09/28/2015 at 11:52 •
The table also needed to be solid, 40mm box section thick wall (as in the pic) in asymetric positions. About 70kgs. For heavy work, the 3 pieces at the right of the pic, plenty of room for clamps and the gaps for mounting larger pieces vertically if required. the tubes are welded onto some angle in an offset arrangement. This gives about 50mm difference in height when the bed is flipped over. its located into the frame with dowls and 10mm bolts. 4 bolts allow the table to be removed completely and a different table can be mounted. 4th axis or coolant catcher type. The sides of the CNC are open, allowing work to be slid across the table not limiting the size of the workpiece to the width of the CNC. A sacrifical bed was fitted made from some form of compressed recycled plastic and resin (I dont know what its called but its temperature stable, oil and waterproof)
09/26/2015 at 19:53 •
The suicide test;
So the machine has progressed past turning it on without any magic smoke pouring forth, all the bells are ringing and the whistles whistling.. (why don't bells belling?) spindle has been powered up and a couple of small tests run. But I'm still air cutting at this point. ...The commissioning continues.
Time to up the ante.
Bearing in mind that body parts may well be found in the same vicinity as gantries and other moving parts, cue the Suicide Test.
For the benefit of the casual CNC visitor, The suicide test is conducted as follows;
1. Set gantry at one end of the X axis.
2. Set speed in excess of 30 metres per minute.
3. Hold down the button and drive the gantry at the highest speed you can get into the stops at the other end of the X axis!
4. Wait for the very loud bang.
5. Repair as required.
I hit the switch and even though I knew what was coming, there was a whirr and a blur as the gantry shot from one end to the other faster than my eye could follow. There wasn't time to take my finger off the button before the limit switches did their job. I don't have an exact figure of the speed it reached but I can tell you that the gantry was still accelerating when it crashed into the the Omcron microswitches at the far end of the profiled rail.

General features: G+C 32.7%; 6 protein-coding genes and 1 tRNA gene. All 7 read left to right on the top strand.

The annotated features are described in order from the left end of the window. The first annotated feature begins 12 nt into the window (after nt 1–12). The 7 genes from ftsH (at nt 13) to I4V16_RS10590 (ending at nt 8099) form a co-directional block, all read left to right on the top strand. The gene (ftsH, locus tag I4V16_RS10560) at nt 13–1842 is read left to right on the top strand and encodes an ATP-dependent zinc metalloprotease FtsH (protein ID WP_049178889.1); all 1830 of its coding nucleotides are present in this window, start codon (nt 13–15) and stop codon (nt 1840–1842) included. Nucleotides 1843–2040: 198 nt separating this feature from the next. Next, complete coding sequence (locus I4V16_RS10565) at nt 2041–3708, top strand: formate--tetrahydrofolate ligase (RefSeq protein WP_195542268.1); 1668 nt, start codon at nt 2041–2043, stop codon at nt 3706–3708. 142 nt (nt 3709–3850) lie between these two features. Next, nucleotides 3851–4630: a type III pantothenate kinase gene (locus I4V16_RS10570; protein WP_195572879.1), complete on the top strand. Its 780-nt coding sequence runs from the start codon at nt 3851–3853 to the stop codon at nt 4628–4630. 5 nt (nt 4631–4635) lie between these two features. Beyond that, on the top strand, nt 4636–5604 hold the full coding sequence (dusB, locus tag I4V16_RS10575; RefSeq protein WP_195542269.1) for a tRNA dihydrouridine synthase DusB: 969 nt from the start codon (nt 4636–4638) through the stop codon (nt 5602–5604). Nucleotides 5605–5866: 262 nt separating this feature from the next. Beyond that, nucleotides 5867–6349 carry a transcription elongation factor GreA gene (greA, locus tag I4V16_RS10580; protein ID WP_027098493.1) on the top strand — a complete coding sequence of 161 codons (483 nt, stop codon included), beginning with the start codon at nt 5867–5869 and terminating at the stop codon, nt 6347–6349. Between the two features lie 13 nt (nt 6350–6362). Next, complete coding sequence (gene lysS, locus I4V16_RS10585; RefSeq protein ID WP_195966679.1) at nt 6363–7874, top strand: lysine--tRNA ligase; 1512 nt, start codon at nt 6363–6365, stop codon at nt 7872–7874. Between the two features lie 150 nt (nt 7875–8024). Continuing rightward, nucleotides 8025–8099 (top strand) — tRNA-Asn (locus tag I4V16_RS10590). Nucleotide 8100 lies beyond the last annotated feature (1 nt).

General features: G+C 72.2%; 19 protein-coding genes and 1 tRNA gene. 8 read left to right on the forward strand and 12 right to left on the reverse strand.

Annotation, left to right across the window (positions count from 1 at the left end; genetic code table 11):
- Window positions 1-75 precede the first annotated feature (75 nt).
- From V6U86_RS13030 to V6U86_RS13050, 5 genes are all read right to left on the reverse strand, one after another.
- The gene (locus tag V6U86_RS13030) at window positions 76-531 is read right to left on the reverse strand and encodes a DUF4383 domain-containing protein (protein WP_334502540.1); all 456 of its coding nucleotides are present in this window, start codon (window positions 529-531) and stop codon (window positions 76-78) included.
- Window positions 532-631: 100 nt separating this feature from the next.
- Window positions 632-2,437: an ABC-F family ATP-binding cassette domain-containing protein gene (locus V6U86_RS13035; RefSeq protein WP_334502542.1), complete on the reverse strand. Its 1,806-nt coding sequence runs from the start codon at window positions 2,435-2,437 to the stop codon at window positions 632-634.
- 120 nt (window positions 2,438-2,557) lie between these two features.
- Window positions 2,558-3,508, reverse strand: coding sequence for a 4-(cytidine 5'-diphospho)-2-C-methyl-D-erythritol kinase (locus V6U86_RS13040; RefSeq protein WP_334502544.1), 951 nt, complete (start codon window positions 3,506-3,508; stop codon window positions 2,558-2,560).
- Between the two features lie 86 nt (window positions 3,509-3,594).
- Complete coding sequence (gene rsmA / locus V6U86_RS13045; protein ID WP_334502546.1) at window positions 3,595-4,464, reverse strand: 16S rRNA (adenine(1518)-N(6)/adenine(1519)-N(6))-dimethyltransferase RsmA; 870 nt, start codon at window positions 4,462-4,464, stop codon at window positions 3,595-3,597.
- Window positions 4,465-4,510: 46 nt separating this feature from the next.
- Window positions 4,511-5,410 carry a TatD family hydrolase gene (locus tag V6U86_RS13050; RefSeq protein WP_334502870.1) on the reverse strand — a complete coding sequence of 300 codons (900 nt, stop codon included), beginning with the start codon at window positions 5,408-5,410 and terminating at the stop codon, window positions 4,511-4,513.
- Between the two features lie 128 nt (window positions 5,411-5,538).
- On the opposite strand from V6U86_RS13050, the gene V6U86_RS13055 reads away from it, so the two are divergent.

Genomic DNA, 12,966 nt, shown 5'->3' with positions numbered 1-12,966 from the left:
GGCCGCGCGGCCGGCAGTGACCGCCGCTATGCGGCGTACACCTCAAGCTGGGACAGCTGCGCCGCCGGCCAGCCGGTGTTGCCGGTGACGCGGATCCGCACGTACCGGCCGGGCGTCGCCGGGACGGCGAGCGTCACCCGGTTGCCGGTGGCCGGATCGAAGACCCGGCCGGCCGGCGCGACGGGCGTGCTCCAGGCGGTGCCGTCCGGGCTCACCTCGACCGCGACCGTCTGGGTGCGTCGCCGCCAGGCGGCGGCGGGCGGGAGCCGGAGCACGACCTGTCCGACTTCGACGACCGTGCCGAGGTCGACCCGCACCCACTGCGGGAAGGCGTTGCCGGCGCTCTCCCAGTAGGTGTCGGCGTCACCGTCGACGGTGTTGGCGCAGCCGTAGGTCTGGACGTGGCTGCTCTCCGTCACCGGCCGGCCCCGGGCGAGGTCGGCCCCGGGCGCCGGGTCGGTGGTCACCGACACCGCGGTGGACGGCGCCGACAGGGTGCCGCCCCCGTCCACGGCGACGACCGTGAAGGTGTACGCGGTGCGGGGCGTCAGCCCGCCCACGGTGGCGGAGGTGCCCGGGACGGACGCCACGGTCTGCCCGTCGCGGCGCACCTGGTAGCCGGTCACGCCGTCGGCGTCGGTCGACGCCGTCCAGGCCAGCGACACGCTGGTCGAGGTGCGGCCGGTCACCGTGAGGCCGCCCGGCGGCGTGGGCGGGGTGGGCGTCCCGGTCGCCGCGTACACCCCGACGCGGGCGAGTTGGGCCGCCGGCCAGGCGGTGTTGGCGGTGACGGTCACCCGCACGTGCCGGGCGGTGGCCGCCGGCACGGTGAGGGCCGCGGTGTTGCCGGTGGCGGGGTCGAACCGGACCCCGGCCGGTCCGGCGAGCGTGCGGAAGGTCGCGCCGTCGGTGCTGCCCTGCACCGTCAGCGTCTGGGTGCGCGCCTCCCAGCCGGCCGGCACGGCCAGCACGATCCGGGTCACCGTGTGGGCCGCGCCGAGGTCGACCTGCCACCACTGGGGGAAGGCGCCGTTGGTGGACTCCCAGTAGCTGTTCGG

There's 10mm of switch protruding from the box section upright. These particular switches have 3mm of movement, .1mm between open and closed. The speed of the gantry when it hit the switch can be calculated from the time taken between the switch being activated and the distance traveled before stopping. The speed of light and the price of fish being unequal, the gantry was travelling in excess of a "greased lightning" when it got to where it was going!
Confidence went much higher after that test. The limit switches worked great, even in the worst case scenario of a runaway gantry, the worst that I'd expect to see was a crushed switch as the gantry didn't get as far as hitting the metal frame uprights which would have been an interesting end to the frame, and X axis drivetrain.
If you are building a machine, fit the limits and E-stops before you wire the motors. Watching a gantry move at high speed is really not something you want to see from the wrong place. If your gantry moves as quick as this one did, you'll never make it to the power switch in time.
09/24/2015 at 13:30 •
Background and design spec.
I'd seen a lot of CNC builds where the second one was just used to remedy the faults of the first one. That wasn't going to happen to me ! lol... So in this section I'll try and explain some of the decisions I took and why. I should also add that at this time, not only did I not have all the answers, I didn't even have some of the questions!
Although I had a good idea of what I wanted to achieve and some ideas I'd not seen used before that I thought would improve the build or make it easier. This CNC was not going to be an exercise in what was theoretically possible, just a no frills, very VERY strong, quick and easy to build structure that a tank could drive over! It had to be built without recourse to another CNC or exotic measuring equipment, just the equipment I had, could borrow or was prepared to buy. I did have some milling done on the frame, (making the 26x 22mm holes for the conduits, we had a jig on the mill and just knocked them out but that could as easily have been done with a pillar drill but would have taken a lot longer. Apart from that milling job, it was built with power tools and a pillar drill.
It seems like a long time ago I asked the question "what do I want to cut with it?" "Don't know yet" was the unhelpful conclusion as I recall. But after much thought about what I needed, opposed to what I wanted. I came up with a basic spec; a very strong, fast CNC that could work anything I threw at it including metals and portable enough to fit through a standard door. The ability to use the addressable 3d space with other implements was also seen as a bonus.